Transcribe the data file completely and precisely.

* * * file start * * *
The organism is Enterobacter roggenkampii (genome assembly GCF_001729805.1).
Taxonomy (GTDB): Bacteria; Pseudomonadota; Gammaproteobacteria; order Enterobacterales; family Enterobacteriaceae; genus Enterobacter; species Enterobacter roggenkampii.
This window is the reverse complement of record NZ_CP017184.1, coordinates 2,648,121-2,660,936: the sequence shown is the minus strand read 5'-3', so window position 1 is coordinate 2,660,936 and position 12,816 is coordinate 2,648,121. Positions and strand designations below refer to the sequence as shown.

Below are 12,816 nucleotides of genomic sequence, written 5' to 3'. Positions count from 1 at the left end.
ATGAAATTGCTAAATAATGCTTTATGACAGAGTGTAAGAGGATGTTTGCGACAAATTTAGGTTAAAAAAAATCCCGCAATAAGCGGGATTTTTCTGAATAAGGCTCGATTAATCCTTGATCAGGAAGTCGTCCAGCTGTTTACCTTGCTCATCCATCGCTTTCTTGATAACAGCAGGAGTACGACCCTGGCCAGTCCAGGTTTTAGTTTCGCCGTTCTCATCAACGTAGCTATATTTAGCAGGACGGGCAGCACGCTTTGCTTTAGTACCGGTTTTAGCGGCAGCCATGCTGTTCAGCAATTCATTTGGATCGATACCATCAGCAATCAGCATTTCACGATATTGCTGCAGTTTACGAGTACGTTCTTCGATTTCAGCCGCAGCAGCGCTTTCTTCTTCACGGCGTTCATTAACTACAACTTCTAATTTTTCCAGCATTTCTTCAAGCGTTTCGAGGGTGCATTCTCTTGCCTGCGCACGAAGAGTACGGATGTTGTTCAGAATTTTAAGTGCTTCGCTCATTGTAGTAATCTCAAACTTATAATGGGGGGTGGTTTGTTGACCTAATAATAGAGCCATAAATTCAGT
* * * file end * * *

The organism is Enterobacter roggenkampii (genome assembly GCF_001729805.1).
Taxonomy (GTDB): Bacteria; Pseudomonadota; Gammaproteobacteria; order Enterobacterales; family Enterobacteriaceae; genus Enterobacter; species Enterobacter roggenkampii.
This window is the reverse complement of record NZ_CP017184.1, coordinates 2,648,121-2,660,936: the sequence shown is the minus strand read 5'-3', so window position 1 is coordinate 2,660,936 and position 12,816 is coordinate 2,648,121. Positions and strand designations below refer to the sequence as shown.

Below are 12,816 nucleotides of genomic sequence, written 5' to 3'. Positions count from 1 at the left end.
ATGAAATTGCTAAATAATGCTTTATGACAGAGTGTAAGAGGATGTTTGCGACAAATTTAGGTTAAAAAAAATCCCGCAATAAGCGGGATTTTTCTGAATAAGGCTCGATTAATCCTTGATCAGGAAGTCGTCCAGCTGTTTACCTTGCTCATCCATCGCTTTCTTGATAACAGCAGGAGTACGACCCTGGCCAGTCCAGGTTTTAGTTTCGCCGTTCTCATCAACGTAGCTATATTTAGCAGGACGGGCAGCACGCTTTGCTTTAGTACCGGTTTTAGCGGCAGCCATGCTGTTCAGCAATTCATTTGGATCGATACCATCAGCAATCAGCATTTCACGATATTGCTGCAGTTTACGAGTACGTTCTTCGATTTCAGCCGCAGCAGCGCTTTCTTCTTCACGGCGTTCATTAACTACAACTTCTAATTTTTCCAGCATTTCTTCAAGCGTTTCGAGGGTGCATTCTCTTGCCTGCGCACGAAGAGTACGGATGTTGTTCAGAATTTTAAGTGCTTCGCTCATTGTAGTAATCTCAAACTTATAATGGGGGGTGGTTTGTTGACCTAATAATAGAGCCATAAATTCAGT